Following the Renaissance, women came into the work-force more.  Instead of just being at home raising children, some of them began to do other things - not many, but some - to paint, to write, to read, and to seek knowledge.  And in the seventeenth and eighteenth centuries, the new ideals of freedom and liberty were in the air - not just for those who participated in the revolutions in France and in the 'new' land of America, but everywhere.  Whisperings of the word 'freedom' infused the consciousness of even those who didn't know what it was, and for women everywhere, it fostered a desire to no longer be considered property, but to have a measure of equality instead.

      In the eighteenth century and even in the nineteenth, there were not many women who saw themselves as equal to men, but the idea was there.  The idea was brewing, and with this idea came a new consciousness of love as a partnership between two equals, between two 'selves', and love became conceivable in a way that had not been possible before.  True, it was still connected with a partnership of labor to meet the harsh conditions of life, but increasingly, it extended beyond this to a partnership of interests, of vision, and of understanding.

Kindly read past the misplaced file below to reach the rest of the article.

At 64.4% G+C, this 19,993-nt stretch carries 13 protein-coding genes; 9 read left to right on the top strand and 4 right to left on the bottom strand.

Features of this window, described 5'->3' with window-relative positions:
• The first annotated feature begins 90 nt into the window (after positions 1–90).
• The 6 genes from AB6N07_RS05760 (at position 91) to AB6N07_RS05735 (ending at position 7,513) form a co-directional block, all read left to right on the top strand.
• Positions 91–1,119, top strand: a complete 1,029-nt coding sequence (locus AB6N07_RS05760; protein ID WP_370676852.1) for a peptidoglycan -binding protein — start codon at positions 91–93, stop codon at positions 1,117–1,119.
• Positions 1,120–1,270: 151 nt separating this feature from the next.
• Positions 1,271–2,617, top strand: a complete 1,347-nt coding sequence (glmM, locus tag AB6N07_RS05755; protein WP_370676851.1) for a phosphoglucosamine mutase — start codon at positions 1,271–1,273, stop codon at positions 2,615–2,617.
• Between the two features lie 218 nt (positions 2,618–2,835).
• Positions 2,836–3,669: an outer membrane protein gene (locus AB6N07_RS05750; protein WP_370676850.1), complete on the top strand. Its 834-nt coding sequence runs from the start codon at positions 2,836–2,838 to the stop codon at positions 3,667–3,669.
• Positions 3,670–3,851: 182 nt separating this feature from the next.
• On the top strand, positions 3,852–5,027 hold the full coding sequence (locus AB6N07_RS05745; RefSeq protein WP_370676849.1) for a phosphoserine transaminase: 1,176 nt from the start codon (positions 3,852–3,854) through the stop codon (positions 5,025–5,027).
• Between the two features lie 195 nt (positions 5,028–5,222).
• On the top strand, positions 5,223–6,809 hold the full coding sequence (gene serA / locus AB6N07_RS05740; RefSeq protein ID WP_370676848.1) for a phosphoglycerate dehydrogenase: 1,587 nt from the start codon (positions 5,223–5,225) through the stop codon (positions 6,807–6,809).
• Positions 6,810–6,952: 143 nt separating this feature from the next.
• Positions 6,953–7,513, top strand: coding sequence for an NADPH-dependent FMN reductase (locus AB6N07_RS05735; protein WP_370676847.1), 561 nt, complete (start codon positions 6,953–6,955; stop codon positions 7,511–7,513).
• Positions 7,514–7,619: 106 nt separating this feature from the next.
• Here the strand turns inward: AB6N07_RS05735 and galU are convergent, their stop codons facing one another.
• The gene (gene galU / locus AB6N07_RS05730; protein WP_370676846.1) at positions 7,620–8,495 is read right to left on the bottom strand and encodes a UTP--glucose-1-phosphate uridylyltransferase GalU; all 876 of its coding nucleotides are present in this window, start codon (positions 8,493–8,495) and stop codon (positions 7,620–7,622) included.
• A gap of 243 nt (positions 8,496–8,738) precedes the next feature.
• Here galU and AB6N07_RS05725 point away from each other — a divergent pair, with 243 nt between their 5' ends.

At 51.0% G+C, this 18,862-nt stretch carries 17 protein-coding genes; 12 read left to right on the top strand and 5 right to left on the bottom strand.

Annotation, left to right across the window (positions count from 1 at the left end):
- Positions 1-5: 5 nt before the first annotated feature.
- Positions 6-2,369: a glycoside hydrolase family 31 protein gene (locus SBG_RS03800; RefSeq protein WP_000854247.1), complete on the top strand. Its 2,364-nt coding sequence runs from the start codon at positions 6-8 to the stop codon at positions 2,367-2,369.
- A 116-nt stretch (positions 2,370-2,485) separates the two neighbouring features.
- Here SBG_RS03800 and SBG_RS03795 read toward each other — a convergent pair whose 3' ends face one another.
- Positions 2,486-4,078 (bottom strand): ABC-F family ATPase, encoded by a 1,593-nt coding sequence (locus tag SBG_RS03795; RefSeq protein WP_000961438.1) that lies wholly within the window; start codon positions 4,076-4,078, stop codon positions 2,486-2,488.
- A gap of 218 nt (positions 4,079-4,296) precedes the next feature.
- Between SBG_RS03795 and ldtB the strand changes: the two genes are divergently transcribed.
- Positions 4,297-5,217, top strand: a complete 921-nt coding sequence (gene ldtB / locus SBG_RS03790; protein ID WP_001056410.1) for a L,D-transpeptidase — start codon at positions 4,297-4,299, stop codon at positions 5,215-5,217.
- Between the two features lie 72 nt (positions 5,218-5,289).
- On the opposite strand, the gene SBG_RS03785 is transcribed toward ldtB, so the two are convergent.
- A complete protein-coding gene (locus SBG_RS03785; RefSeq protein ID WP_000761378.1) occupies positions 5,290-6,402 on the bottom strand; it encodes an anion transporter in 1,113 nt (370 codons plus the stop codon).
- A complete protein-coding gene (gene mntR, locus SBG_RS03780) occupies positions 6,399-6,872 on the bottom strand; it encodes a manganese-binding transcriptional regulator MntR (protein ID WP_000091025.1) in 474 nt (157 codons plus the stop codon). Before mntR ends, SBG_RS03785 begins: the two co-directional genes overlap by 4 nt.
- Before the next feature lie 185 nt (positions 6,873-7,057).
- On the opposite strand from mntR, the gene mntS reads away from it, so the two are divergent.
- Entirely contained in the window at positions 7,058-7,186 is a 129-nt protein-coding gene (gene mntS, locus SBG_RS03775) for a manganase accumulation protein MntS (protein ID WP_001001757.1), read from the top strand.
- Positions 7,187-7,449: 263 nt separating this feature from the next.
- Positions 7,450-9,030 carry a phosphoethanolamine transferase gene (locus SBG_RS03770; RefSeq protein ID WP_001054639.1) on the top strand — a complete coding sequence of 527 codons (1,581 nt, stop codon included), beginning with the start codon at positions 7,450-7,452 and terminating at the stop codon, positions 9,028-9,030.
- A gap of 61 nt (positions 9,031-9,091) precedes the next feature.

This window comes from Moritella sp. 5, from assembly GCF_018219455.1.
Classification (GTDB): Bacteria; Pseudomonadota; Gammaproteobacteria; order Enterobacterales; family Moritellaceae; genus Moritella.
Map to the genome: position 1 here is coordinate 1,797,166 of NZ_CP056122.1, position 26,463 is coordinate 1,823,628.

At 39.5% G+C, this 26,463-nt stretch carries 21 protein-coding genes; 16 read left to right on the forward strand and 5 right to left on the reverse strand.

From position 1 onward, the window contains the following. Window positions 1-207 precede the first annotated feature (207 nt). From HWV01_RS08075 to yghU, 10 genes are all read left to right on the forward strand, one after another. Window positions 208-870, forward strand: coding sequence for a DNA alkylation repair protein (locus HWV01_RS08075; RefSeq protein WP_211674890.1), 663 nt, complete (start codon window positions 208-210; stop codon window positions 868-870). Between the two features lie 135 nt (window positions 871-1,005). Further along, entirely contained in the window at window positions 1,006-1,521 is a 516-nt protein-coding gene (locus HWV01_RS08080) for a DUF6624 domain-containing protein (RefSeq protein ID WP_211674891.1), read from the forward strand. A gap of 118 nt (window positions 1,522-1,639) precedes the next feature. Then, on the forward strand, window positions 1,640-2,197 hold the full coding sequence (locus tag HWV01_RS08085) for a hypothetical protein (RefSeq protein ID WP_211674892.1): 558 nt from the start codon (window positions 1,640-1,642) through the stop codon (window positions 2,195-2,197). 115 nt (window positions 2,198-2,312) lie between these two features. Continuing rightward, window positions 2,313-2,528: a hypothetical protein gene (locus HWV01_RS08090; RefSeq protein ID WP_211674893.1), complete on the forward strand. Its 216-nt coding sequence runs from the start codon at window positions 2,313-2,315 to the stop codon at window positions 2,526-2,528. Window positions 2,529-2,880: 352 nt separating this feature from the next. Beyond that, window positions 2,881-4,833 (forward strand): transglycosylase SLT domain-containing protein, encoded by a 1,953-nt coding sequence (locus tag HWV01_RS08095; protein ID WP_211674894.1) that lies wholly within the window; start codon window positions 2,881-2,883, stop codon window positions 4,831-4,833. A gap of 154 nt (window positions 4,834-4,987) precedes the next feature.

This trend toward love as partnership grew in the twentieth century.  More and more, as women became able to assume activities and areas of work that were identical to those that men could engage in, partnership in love grew to have a new, deeper, and richer meaning.